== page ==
the clutch of my gx is weak making the bike louder. the derailor stands out way to much making it a victim of rock strikes and branches quickly. i broke the x01 shiftlever after few kilometers. x01 needed more power to shift than my deore. multiple shifts at once are not a thing with sram, a massive deficit in rolling terrain. shimano chains last longer. shifting is much smoother with shimano cassettes.

sram drivetrains are just not at the same quality level, and have worse value. there is no reason for going sram except longing for electronic shifting (which i do not want on my bikes).
  • 2 0
 @dtheio: oof, there's one in every comments section. Just send me all those inferior X01 drivetrains, I'll happily trade them for those super durable Deore ones. Everybody knows that Shimano makes the best chains and cassettes (/s).

In seriousness, this is about as sane as saying SRAM has the best clutches. maybe don't blame manufacturers in place of whoever set up your X01 drivetrain...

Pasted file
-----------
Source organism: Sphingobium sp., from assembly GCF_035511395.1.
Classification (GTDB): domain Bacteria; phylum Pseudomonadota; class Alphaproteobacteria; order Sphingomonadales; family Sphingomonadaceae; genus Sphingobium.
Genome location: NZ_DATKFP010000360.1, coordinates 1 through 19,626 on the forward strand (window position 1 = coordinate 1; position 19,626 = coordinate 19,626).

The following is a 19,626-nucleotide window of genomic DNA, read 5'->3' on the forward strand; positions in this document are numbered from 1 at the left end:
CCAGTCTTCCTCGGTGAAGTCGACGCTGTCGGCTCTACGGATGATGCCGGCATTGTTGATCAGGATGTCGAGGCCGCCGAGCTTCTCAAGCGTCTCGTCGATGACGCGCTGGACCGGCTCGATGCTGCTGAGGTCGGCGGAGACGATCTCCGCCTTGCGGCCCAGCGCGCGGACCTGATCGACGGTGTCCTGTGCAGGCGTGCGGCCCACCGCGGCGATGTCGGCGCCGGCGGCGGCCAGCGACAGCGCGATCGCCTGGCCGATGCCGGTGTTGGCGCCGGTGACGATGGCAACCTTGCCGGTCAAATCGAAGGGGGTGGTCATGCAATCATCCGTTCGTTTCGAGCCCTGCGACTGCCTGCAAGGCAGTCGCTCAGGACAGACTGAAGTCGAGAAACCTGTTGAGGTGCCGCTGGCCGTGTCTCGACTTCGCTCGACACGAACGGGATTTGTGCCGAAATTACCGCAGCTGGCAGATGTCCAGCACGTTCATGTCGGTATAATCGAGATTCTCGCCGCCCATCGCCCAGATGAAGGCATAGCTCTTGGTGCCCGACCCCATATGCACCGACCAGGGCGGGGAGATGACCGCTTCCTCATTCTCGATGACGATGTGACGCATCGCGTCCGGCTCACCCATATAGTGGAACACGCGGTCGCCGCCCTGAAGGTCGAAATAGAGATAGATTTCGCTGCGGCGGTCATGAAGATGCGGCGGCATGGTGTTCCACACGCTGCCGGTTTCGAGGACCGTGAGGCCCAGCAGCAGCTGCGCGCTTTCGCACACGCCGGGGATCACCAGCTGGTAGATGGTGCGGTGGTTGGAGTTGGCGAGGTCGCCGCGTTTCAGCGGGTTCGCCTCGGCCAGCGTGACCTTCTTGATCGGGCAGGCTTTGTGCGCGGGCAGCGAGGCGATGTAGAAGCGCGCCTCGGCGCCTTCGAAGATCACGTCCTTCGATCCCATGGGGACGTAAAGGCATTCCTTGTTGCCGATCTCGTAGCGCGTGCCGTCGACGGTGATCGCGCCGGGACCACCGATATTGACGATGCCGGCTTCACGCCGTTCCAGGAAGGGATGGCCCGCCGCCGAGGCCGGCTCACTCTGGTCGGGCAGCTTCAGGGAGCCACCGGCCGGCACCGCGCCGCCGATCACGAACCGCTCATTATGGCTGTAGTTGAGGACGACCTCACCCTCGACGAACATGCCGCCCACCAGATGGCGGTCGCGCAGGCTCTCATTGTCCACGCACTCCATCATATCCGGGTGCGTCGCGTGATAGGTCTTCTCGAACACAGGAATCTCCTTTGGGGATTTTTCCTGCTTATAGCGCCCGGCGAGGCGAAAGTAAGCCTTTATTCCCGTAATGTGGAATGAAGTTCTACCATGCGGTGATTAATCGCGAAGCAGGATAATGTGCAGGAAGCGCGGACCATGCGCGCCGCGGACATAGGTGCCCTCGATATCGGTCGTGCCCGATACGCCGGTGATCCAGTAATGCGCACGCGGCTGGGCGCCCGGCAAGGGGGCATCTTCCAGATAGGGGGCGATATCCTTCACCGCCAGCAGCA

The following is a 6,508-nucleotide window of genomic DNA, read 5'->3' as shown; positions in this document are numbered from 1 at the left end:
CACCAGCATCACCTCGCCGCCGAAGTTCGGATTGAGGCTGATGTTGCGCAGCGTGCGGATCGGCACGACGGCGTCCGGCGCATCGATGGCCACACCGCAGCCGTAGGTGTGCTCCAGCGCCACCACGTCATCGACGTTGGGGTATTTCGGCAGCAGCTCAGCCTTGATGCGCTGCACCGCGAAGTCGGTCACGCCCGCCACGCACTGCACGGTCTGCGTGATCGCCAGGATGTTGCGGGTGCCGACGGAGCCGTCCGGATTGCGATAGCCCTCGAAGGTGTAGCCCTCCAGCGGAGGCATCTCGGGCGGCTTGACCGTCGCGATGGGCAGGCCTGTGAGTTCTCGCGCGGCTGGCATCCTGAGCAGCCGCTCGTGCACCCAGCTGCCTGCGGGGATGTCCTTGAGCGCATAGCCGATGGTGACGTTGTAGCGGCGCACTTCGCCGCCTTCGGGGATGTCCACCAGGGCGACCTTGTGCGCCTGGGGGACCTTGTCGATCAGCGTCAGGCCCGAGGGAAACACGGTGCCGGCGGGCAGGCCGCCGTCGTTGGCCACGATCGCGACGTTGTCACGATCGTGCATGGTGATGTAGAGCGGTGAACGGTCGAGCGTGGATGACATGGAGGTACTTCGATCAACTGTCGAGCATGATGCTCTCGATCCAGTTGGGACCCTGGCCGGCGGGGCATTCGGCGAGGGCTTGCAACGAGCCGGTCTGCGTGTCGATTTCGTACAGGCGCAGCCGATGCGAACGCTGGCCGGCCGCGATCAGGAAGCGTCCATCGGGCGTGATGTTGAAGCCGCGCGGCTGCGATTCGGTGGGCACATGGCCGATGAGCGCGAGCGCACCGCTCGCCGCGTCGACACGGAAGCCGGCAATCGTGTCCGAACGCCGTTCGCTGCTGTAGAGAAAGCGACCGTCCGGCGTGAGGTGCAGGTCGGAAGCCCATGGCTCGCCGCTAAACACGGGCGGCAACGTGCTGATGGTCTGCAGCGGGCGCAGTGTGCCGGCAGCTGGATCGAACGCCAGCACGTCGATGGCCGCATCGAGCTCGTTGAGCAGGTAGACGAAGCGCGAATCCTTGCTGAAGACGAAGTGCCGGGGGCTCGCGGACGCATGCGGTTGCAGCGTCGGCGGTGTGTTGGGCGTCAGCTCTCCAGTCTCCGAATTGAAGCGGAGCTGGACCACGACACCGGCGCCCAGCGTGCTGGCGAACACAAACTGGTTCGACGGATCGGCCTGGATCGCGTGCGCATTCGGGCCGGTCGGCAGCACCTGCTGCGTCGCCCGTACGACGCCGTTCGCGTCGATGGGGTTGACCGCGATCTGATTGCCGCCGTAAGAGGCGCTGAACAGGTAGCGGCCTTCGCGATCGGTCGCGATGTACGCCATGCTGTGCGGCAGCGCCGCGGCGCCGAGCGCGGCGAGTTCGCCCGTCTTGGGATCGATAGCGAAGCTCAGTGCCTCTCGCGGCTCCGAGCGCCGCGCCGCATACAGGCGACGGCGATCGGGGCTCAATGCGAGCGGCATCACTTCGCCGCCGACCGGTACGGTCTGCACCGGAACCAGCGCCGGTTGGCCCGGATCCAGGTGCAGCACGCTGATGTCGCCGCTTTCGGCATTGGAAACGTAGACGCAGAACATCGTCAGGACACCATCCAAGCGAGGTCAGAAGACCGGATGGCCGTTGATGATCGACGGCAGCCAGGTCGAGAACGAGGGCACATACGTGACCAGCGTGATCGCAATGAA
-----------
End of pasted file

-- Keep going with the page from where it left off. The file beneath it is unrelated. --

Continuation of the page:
• 2 0
 @dtheio: let me preface this with I prefer shimano drive trains to sram. But how did you break the shift lever? Those don’t break from normal riding. You can also absolutely jump up a couple gears with sram. And xo1 took more power to shift? What do you mean by that? Sram shifts worse under load so I’m confused by that statement. And sram chains (xo1 and xx1) absolutely outlast Shimano chains. Several studies have been done on that.
Sram clutches are pretty bad, wearing out extremely quickly and aren’t that firm to begin with. They don’t shift quite as well under load too, but other than that they are great, and most of the difference is personal preference